All Sean, all the time.
The Ancient Magus’ Bride, Vol. 13 | By Kore Yamazaki | Seven Seas – The series is still striking a good balance between, on the one hand, the world of magic and the supernatural, which is by its nature secretive, distrusting and filled with nasty murder and betrayals, as we see with Lucy’s backstory. And on the other hand we have Chise, who is not quite on the levels of a Tohru, but still tends to be kind to others and have them want to be kind right back to her. She also has connections the school does not know about, as when Lucy finds out that Chise and her brother Seth are far better connected than she expects. Elias is still there, but the “Bride” part of the story has faded into the background in this arc, and honestly I enjoy it better now. – Sean Gaffney
A Certain Scientific Accelerator, Vol. 11 | By Kazuma Kamachi and Arata Yamaji | Seven Seas – It’s become fairly clear that, while Index is a giant magic vs. fantasy battle novel with harem elements, and Railgun prides itself on its action and strong women, Accelerator’s spinoff is dedicated to the darkness, to try to see how horrifying we can get Academy City. As we see here, and indeed in previous volumes, there seems to be no bottom to the nefarious experiments on Academy students that are performed in the name of Science. And while Accelerator may still be calling himself a villain, he’s also making sure that other “experiments” that are suffering get rescued. Well, hopefully—the arc isn’t over yet, and a happy ending is not guaranteed. – Sean Gaffney
The Dark History of the Reincarnated Villainess, Vol. 1 | By Toka Akiharu | Yen Press – This falls into the ‘great idea, execution not so much’ bin. The premise is lights out—not only is our heroine the villainess, and doomed to be murdered… but it’s her own junior high story! What’s worse, she was at an age when “dark” was sexy, so the heroine is always threatened with rape, which she has to stop so as not to get killed. Unfortunately, the manga itself falls prey to Hakusensha Syndrome, which is when the art in a book is so busy and the textual asides so thick that it gets very messy. It was sort of nostalgic, as it reminded me of the old CMX/Tokyopop days, but this could have used a bit more room to breathe. – Sean Gaffney
Mama Akuma, Vol. 1 | By Kuzushiro | Yen Press – This was pretty much exactly what I wanted it to be when I first heard about the premise. A demon who takes pride in always filling every request is summoned… by a fourth-grader who wants him to be her mama. This is hard. He takes on the form of her late mother… no, not that. She wants him to fill the role of a mother, mostly as her dad is rarely home and her older brother is, well, a teenager. The reason it’s heartwarming to read is that, by dealing with her, the demon is gradually starting to realize that all the time he fulfilled those wishes of death and destruction, it was NOT what his clients really wanted. Now he can learn about humanity. And also bond with her family. Definitely reading more of this. – Sean Gaffney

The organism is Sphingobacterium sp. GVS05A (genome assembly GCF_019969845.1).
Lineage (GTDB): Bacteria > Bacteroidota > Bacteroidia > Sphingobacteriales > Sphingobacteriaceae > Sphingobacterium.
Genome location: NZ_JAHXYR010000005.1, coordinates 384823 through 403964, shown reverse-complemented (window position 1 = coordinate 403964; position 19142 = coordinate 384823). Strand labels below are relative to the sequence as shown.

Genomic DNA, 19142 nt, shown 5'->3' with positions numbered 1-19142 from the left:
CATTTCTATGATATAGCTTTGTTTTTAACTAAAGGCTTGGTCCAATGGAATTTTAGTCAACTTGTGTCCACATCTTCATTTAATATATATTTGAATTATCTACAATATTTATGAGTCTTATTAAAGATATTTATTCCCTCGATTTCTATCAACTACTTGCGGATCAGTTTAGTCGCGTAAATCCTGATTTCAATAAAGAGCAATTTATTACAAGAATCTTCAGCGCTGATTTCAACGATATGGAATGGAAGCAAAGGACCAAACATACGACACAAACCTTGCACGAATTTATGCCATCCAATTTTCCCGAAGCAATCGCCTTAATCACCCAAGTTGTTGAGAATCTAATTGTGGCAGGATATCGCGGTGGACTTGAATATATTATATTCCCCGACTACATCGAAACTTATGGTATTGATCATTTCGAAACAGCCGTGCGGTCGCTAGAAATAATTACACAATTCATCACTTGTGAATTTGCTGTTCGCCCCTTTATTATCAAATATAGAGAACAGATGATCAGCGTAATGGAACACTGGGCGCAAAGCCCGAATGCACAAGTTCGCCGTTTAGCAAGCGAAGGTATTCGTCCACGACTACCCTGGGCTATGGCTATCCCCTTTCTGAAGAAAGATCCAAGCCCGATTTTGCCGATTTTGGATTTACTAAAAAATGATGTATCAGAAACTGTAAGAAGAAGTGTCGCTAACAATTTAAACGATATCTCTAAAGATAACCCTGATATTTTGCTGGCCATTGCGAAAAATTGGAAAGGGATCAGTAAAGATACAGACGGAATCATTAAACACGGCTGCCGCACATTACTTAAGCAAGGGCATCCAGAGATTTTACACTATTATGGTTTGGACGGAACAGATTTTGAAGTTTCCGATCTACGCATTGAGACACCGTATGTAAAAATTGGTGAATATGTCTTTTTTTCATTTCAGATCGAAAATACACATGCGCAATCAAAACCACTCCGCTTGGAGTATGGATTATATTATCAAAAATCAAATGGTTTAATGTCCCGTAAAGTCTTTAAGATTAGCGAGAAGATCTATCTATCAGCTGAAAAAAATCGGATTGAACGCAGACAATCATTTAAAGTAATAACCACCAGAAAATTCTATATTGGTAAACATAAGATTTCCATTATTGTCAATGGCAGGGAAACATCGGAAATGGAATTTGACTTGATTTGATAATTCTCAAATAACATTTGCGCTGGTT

Murcielago, Vol. 16 | By Yoshimurakana | Yen Press – Perhaps making up for the last volume, there are TWO scenes of lesbian sex in this volume, though Kuroko is not in either of them. She’s busy wrapping up the circus case, where the perpetrator is not all that much of a surprise, but there’s also a second antagonist who gets a bit more to do, and allows us to very briefly see behind Hinako’s mask… if it is a mask. We also get a funny chapter about chestnuts, which if nothing else tells you what ‘kernel’ in Japanese is a euphemism for. The series is still filled with blood, gore and nastiness, but I feel as it’s gone on Kuroko has become less evil and a lot more goofy. Which honestly I’m pretty OK with. Recommended for those who like violent lesbians. – Sean Gaffney
A Sign of Affection, Vol. 3 | By Suu Morishita | Kodansha Comics (digital only) – There’s a minimum of drama or angst in this series, but I don’t care, because it does sweet and adorable so well. The relationship between Yuki and Itsuomi finally becomes official in this volume… and yes, then he immediately leaves the country for a month or two, because that’s what he does. But she’s content to wait and send him sign language videos, and he is telling her what it’s like in Cambodia and the like. The lettering in this volume is also fantastic, occasionally reversing and getting bigger and smaller to show that Yuki is not quite able to make out with lip reading what others are saying. This is getting print soon, and quite right. It’s become one of my favorite shoujo series. – Sean Gaffney
Whisper Me a Love Song, Vol. 1 | By Eku Takeshima | Kodansha Comics – Well, this was cute as a button. Now that it’s no longer the only sort of yuri there is, I do like to dip into the occasional high school girls romance. Here we have Himari, who is cute, excitable, and prone to misstating things and Yori, whom she meets substituting for a band’s singer, who is seemingly more reserved. Himari immediately confesses to Yori, who is blown away and falls hard for Himari. There’s just one problem… Himari meant she loved Yori’s singing. Now Yori’s determined to make Himari realize Yori likes her romantically, but… that seems a high road to climb. This is pretty adorable, and doesn’t get as annoying as series like this can. Plus I love one of the bandmates, who has sleepy eyes, a weakness of mine. – Sean Gaffney